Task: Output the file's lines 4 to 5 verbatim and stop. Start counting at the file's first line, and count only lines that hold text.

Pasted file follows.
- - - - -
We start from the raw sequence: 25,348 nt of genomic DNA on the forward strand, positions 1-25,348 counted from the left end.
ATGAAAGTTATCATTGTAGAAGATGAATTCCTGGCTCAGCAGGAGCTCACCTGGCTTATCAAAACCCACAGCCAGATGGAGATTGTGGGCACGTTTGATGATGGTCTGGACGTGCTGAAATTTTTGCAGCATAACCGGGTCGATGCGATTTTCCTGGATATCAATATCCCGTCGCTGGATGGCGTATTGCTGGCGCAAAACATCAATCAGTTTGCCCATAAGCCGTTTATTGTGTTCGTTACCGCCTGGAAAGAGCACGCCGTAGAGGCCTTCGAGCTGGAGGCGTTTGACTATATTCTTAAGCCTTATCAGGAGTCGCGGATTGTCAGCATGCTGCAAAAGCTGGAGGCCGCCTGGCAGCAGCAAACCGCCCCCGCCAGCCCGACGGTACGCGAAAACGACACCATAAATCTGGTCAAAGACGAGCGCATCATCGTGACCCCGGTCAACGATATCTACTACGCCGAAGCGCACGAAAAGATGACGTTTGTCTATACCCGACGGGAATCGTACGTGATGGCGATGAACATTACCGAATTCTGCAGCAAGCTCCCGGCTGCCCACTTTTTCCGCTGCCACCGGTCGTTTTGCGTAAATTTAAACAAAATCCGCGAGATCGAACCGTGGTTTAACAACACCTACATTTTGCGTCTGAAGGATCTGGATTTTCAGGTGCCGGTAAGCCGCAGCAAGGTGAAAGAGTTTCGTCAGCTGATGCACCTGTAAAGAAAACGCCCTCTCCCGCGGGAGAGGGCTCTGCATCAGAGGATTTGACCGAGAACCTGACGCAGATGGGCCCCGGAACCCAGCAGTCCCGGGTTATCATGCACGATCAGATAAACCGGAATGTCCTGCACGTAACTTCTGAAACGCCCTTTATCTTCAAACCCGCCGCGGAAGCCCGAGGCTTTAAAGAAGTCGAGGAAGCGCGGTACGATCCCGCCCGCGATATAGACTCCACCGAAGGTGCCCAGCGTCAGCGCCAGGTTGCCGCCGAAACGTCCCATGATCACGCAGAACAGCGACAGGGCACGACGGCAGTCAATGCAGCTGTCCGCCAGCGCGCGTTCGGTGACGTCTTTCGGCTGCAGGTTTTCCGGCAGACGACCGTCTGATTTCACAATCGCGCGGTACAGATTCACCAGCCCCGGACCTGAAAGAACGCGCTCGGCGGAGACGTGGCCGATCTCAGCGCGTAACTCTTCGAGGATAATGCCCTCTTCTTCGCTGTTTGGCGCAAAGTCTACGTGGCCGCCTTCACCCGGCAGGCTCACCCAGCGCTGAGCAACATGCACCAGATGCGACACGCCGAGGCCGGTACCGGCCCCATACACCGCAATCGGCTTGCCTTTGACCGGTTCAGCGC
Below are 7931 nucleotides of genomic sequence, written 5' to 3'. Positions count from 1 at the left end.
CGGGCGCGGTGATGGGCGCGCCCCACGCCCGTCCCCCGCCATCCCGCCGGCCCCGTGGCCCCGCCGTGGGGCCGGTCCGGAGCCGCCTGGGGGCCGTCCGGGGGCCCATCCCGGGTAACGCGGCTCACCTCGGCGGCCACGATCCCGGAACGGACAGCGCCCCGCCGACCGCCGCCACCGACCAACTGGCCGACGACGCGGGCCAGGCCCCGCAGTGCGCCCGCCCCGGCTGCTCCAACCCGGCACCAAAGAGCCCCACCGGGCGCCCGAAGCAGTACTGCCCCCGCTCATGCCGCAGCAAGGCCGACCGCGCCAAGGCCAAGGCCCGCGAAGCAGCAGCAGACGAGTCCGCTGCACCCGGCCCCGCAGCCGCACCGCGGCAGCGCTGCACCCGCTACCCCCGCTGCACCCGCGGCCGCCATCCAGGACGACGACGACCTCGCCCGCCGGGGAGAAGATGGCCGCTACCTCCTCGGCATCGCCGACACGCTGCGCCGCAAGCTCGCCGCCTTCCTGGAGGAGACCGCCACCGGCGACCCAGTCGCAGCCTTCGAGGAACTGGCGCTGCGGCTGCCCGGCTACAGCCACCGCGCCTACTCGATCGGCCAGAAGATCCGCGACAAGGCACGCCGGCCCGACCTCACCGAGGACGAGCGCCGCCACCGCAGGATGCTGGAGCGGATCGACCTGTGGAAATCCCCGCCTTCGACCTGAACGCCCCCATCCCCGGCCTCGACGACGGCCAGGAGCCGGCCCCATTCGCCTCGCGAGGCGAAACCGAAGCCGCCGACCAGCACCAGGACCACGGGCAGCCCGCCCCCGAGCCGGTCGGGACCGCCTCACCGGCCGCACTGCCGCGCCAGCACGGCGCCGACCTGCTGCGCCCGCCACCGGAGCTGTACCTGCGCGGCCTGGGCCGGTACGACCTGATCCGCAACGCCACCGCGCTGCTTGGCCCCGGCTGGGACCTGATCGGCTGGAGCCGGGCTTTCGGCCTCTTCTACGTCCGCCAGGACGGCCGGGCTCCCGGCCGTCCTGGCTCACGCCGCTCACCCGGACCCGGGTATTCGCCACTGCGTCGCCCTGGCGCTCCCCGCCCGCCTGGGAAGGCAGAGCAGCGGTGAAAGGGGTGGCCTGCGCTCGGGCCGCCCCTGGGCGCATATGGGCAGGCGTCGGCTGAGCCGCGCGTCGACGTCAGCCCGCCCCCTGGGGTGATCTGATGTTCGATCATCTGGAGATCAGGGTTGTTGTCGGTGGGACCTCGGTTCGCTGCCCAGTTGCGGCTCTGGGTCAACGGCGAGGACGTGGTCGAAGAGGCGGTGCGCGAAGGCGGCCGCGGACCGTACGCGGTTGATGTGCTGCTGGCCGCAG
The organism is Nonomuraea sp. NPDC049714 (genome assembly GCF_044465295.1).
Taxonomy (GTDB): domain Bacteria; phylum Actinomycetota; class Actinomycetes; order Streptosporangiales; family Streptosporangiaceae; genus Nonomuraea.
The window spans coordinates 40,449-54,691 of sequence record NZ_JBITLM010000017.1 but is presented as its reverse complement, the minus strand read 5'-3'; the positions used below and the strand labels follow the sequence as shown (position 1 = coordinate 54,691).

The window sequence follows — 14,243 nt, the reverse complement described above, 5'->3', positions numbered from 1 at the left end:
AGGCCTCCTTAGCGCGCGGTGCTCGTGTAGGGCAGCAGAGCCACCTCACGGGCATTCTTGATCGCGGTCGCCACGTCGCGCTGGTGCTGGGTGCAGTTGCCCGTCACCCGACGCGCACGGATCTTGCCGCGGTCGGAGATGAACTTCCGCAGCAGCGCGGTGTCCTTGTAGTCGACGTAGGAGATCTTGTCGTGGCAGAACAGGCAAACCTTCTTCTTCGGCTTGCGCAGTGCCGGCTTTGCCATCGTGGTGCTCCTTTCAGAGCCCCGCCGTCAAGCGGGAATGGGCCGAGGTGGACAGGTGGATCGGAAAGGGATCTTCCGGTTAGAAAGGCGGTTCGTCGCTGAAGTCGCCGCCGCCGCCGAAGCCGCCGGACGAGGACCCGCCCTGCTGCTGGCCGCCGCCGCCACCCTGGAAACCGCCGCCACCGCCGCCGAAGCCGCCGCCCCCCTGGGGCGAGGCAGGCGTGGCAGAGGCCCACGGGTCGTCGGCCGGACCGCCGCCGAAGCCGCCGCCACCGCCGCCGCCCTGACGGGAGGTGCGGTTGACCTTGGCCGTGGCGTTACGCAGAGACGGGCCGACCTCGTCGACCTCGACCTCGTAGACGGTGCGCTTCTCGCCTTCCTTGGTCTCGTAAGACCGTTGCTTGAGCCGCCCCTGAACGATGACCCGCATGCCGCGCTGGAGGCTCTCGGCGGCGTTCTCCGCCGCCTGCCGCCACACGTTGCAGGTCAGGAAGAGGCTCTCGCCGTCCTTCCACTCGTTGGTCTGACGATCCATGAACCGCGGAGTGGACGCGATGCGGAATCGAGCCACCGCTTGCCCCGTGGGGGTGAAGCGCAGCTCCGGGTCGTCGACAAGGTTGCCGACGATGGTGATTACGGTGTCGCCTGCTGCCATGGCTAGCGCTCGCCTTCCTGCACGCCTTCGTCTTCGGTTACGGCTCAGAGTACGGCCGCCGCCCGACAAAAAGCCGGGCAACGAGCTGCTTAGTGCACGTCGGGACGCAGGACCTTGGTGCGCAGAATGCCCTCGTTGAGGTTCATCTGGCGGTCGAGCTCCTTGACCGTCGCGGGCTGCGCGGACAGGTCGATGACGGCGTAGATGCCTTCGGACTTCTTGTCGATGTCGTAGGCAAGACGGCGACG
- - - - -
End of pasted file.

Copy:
CGGGCGCGGTGATGGGCGCGCCCCACGCCCGTCCCCCGCCATCCCGCCGGCCCCGTGGCCCCGCCGTGGGGCCGGTCCGGAGCCGCCTGGGGGCCGTCCGGGGGCCCATCCCGGGTAACGCGGCTCACCTCGGCGGCCACGATCCCGGAACGGACAGCGCCCCGCCGACCGCCGCCACCGACCAACTGGCCGACGACGCGGGCCAGGCCCCGCAGTGCGCCCGCCCCGGCTGCTCCAACCCGGCACCAAAGAGCCCCACCGGGCGCCCGAAGCAGTACTGCCCCCGCTCATGCCGCAGCAAGGCCGACCGCGCCAAGGCCAAGGCCCGCGAAGCAGCAGCAGACGAGTCCGCTGCACCCGGCCCCGCAGCCGCACCGCGGCAGCGCTGCACCCGCTACCCCCGCTGCACCCGCGGCCGCCATCCAGGACGACGACGACCTCGCCCGCCGGGGAGAAGATGGCCGCTACCTCCTCGGCATCGCCGACACGCTGCGCCGCAAGCTCGCCGCCTTCCTGGAGGAGACCGCCACCGGCGACCCAGTCGCAGCCTTCGAGGAACTGGCGCTGCGGCTGCCCGGCTACAGCCACCGCGCCTACTCGATCGGCCAGAAGATCCGCGACAAGGCACGCCGGCCCGACCTCACCGAGGACGAGCGCCGCCACCGCAGGATGCTGGAGCGGATCGACCTGTGGAAATCCCCGCCTTCGACCTGAACGCCCCCATCCCCGGCCTCGACGACGGCCAGGAGCCGGCCCCATTCGCCTCGCGAGGCGAAACCGAAGCCGCCGACCAGCACCAGGACCACGGGCAGCCCGCCCCCGAGCCGGTCGGGACCGCCTCACCGGCCGCACTGCCGCGCCAGCACGGCGCCGACCTGCTGCGCCCGCCACCGGAGCTGTACCTGCGCGGCCTGGGCCGGTACGACCTGATCCGCAACGCCACCGCGCTGCTTGGCCCCGGCTGGGACCTGATCGGCTGGAGCCGGGCTTTCGGCCTCTTCTACGTCCGCCAGGACGGCCGGGCTCCCGGCCGTCCTGGCTCACGCCGCTCACCCGGACCCGGGTATTCGCCACTGCGTCGCCCTGGCGCTCCCCGCCCGCCTGGGAAGGCAGAGCAGCGGTGAAAGGGGTGGCCTGCGCTCGGGCCGCCCCTGGGCGCATATGGGCAGGCGTCGGCTGAGCCGCGCGTCGACGTCAGCCCGCCCCCTGGGGTGATCTGATGTTCGATCATCTGGAGATCAGGGTTGTTGTCGGTGGGACCTCGGTTCGCTGCCCAGTTGCGGCTCTGGGTCAACGGCGAGGACGTGGTCGAAGAGGCGGTGCGCGAAGGCGGCCGCGGACCGTACGCGGTTGATGTGCTGCTGGCCGCAG
The organism is Nonomuraea sp. NPDC049714 (genome assembly GCF_044465295.1).